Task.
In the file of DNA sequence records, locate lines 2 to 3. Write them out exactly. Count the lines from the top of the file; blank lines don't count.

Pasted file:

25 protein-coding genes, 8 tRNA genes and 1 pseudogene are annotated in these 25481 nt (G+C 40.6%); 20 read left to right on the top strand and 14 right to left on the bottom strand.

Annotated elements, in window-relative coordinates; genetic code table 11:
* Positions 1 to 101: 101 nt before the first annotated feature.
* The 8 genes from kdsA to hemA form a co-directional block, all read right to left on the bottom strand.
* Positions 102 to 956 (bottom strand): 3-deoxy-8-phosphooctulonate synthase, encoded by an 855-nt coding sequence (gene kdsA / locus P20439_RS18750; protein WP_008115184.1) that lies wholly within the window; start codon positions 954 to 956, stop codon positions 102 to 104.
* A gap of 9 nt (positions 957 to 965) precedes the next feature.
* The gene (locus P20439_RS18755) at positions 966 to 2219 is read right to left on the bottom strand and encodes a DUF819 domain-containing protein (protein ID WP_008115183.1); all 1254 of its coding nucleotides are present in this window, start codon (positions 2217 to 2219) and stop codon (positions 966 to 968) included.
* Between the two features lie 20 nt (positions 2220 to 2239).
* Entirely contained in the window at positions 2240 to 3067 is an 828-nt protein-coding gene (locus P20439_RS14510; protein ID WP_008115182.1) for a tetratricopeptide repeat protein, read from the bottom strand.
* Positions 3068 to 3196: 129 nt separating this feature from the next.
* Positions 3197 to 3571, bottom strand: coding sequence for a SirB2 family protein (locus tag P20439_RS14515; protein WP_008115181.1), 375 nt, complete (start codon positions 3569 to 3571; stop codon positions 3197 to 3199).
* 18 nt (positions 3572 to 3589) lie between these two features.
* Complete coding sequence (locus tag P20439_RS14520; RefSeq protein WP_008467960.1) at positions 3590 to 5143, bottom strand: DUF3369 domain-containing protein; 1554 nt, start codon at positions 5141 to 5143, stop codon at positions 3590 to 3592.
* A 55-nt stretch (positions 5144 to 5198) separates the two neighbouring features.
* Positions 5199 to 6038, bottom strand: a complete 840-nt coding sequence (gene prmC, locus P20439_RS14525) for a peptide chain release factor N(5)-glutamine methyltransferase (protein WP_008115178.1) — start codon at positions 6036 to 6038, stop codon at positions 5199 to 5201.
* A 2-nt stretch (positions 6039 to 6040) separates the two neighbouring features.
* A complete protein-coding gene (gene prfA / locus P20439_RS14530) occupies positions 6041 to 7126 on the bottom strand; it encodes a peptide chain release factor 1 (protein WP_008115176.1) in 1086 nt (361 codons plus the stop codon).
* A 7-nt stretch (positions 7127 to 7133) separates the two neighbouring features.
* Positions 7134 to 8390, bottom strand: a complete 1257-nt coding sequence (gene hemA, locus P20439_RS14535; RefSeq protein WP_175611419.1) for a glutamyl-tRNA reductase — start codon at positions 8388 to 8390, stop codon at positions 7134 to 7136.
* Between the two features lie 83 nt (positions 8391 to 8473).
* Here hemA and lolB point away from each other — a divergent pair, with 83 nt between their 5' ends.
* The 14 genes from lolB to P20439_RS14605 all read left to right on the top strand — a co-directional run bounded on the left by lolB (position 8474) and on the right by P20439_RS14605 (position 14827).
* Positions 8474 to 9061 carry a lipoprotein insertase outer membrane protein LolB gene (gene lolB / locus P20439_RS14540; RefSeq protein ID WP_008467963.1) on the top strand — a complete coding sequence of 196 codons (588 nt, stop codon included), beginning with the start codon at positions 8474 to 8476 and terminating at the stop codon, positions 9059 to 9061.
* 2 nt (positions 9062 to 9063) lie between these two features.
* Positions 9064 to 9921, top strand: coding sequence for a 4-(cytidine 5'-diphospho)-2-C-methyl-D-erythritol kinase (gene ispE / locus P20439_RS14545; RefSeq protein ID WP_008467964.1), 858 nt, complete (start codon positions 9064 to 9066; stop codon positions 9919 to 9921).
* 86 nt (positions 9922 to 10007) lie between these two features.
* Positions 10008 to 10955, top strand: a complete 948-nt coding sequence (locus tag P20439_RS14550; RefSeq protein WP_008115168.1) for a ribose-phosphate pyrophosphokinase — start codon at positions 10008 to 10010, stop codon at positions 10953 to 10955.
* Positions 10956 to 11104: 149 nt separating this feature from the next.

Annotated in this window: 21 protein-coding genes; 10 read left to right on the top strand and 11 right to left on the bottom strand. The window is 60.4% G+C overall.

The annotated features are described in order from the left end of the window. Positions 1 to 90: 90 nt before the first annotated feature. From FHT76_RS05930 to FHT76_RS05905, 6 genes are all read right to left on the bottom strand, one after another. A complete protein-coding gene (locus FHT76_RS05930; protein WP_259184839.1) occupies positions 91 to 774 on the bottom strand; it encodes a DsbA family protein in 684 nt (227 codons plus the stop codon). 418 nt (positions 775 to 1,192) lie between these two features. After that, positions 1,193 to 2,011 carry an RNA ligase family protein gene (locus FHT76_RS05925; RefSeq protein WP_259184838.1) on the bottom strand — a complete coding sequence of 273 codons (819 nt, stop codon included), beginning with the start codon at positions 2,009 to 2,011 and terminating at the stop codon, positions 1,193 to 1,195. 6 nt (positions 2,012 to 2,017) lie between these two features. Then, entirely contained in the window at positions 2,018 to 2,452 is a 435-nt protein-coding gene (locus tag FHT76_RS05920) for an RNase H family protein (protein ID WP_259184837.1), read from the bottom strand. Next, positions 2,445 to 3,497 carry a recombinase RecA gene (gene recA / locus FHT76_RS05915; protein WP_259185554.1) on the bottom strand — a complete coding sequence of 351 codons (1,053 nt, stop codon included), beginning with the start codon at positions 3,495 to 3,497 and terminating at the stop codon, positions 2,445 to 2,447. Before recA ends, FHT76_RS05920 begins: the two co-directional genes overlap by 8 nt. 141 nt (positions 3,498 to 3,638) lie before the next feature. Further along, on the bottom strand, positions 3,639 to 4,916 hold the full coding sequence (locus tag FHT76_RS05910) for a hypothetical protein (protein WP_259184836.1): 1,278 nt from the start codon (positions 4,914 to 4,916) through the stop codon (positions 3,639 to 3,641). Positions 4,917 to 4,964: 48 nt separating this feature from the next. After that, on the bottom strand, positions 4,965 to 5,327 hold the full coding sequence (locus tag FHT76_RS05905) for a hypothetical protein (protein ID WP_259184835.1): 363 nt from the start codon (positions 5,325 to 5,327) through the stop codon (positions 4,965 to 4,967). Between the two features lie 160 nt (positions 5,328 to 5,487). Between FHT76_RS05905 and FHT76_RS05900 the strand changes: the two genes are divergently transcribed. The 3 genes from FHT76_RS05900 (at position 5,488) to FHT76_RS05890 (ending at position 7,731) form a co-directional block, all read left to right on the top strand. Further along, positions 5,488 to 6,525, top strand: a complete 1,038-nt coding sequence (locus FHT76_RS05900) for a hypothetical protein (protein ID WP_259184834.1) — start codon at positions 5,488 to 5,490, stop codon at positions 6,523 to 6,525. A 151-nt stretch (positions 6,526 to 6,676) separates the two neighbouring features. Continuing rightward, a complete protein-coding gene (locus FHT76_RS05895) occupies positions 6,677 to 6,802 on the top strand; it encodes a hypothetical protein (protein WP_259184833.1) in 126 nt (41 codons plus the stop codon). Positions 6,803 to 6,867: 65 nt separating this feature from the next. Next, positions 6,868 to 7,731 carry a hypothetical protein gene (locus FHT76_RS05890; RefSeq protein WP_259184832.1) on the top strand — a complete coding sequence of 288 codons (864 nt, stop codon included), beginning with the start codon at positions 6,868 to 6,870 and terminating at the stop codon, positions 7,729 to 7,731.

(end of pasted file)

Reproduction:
Annotated elements, in window-relative coordinates; genetic code table 11:
* Positions 1 to 101: 101 nt before the first annotated feature.